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Blocking RON Shuts Down Breast Cancer Metastasis

By BiotechDaily International staff writers
Posted on 16 Jan 2014
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A recent paper suggested that initiation of breast cancer metastasis did not depend on a specific genetic mutation but rather on improper regulation of molecular pathways that control activation and inactivation of certain critical genes.

Investigators at the University of Utah (Salt Lake City, USA) focused their research on the protein product of the RON gene, known as macrophage stimulating 1-receptor (MST1R), a member of the Met family of receptor tyrosine kinases. The biological activity of RON was mediated by binding of its extracellular ligand, macrophage-stimulating protein (MSP), and the protein macrophage stimulating 1 (MST1). Binding of MSP activated RON and led to cellular growth, motility, and invasion. Recent studies have documented RON overexpression in a variety of human cancers including those of the breast, colon, liver, pancreas, and bladder, which often correlate with poor outcome. Moreover, clinical studies have shown that RON overexpression is associated with metastasis and worse patient outcomes.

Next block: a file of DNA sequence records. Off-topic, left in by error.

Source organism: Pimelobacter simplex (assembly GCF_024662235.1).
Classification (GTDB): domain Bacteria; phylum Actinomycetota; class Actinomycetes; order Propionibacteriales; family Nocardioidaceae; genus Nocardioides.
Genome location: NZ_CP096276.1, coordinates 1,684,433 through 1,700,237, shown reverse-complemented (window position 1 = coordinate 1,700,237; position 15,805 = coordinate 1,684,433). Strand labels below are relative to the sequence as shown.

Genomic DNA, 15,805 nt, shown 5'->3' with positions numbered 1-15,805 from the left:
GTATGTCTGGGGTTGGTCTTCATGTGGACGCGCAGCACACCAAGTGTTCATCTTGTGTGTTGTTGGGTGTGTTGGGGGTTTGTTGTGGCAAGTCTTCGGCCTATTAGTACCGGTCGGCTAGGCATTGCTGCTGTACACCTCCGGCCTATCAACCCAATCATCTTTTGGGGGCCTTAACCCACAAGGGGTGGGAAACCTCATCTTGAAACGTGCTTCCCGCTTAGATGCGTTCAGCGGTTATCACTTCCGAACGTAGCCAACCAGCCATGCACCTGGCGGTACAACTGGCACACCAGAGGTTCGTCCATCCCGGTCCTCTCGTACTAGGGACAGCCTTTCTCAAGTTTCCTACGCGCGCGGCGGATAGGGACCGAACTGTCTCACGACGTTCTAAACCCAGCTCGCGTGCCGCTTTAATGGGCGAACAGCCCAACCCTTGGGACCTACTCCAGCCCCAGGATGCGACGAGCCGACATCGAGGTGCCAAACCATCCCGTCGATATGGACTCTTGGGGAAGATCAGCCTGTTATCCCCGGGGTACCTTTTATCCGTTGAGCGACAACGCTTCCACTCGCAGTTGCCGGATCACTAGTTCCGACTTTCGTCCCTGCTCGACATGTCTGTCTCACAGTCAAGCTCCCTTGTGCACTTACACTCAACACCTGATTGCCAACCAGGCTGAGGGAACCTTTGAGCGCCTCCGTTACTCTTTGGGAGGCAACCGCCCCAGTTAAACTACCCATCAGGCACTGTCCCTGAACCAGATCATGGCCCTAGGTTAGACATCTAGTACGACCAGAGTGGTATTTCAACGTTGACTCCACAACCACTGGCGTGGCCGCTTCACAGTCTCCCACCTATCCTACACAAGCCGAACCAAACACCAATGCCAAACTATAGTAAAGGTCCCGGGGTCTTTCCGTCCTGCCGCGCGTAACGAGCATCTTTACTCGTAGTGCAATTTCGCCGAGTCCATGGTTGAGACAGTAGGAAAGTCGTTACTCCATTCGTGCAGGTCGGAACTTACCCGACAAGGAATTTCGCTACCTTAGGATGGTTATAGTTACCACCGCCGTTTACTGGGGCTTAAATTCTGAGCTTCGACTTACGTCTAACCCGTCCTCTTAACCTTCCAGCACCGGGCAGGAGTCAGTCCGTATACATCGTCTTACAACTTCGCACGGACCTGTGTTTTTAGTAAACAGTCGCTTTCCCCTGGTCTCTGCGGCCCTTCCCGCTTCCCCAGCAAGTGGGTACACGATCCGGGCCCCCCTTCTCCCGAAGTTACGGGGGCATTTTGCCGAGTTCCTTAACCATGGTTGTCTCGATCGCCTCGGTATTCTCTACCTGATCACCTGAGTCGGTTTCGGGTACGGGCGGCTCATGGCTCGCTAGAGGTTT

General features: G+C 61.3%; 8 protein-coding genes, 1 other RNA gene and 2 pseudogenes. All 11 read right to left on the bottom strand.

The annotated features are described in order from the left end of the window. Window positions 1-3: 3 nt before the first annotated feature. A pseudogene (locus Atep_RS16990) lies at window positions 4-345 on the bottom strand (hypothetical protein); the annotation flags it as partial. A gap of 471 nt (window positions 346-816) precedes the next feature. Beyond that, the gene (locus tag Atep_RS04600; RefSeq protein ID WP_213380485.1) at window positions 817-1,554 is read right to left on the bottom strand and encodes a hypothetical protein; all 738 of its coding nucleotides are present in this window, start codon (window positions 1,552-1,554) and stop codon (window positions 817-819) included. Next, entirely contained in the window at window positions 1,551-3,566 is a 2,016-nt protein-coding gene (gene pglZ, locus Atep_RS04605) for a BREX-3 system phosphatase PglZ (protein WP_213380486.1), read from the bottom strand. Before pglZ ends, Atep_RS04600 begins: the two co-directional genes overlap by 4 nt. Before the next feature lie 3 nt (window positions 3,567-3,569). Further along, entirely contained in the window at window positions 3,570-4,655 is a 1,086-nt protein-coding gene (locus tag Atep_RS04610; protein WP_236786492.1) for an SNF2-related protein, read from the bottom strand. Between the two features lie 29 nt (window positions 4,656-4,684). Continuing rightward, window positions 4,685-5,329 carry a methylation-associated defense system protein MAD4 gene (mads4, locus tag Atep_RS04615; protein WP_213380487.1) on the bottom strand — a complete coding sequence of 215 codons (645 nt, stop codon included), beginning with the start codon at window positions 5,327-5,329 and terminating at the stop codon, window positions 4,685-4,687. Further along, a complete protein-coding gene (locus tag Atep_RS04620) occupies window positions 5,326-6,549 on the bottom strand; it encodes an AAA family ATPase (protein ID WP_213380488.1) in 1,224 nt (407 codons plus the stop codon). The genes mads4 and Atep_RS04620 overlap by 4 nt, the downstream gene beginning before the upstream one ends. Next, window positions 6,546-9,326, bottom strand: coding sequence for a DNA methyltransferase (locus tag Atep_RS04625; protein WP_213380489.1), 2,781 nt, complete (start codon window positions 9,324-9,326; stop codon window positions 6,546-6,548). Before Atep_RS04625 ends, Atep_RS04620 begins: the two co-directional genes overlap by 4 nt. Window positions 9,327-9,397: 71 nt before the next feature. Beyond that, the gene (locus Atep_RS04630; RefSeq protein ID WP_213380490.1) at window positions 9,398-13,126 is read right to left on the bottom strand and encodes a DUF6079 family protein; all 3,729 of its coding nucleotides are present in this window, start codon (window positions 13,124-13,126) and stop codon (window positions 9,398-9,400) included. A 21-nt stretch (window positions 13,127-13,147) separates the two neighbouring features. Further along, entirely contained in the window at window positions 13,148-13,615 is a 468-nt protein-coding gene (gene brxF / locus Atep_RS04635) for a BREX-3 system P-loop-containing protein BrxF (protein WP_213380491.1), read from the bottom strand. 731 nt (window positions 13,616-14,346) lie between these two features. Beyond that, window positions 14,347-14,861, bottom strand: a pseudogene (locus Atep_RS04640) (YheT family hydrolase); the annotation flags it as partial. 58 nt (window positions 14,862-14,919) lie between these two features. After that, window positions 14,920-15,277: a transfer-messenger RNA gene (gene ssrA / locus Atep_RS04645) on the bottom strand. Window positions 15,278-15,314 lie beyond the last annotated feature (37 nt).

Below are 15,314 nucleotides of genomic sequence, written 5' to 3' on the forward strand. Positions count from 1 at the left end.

In the current study, published in the January 2, 2014, online edition of the journal Cell Reports, the investigators showed that the RON/MSP pathway enhanced metastasis of breast cancer xenografts by reprogramming DNA methylation at specific target genes.

RON/MSP-initiated differential-DNA methylation was found to be the result of upregulation of the enzyme MBD4 (methyl-CpG binding domain protein 4), a thymine DNA glycosylase. MBD4 bound specifically to methylated DNA via an MBD domain at the N-terminus that functioned both in binding to methylated DNA and in protein interactions and a C-terminal mismatch-specific glycosylase domain that was involved in DNA repair.

Knockdown of MBD4 in RON/MSP-expressing breast cancer cells or inhibition of the glycosylase catalytic residue of MBD4 reversed the DNA methylation pattern on specific loci and blocked metastasis.

“Genetic mutations do not drive this mechanism,” said senior author Dr. Alana Welm, associate professor of oncological sciences at the University of Utah. “Instead, it is improper regulation of when genes turn on and off. No one has ever described a specific pathway driving this kind of reprogramming in metastasis, much less a way to therapeutically block it. Also, RON has not previously been known to be involved in reprogramming gene expression.”

“If there is an entire program in the tumor cell that is important for metastasis, blocking one small part of that program, for example, the action of a single gene will probably not be an effective strategy,” said Dr. Welm. “But if you could find a way to turn off the entire program, you are more likely to have the desired effect. We found that inhibiting RON turns off the entire metastasis program in these tumor cells.

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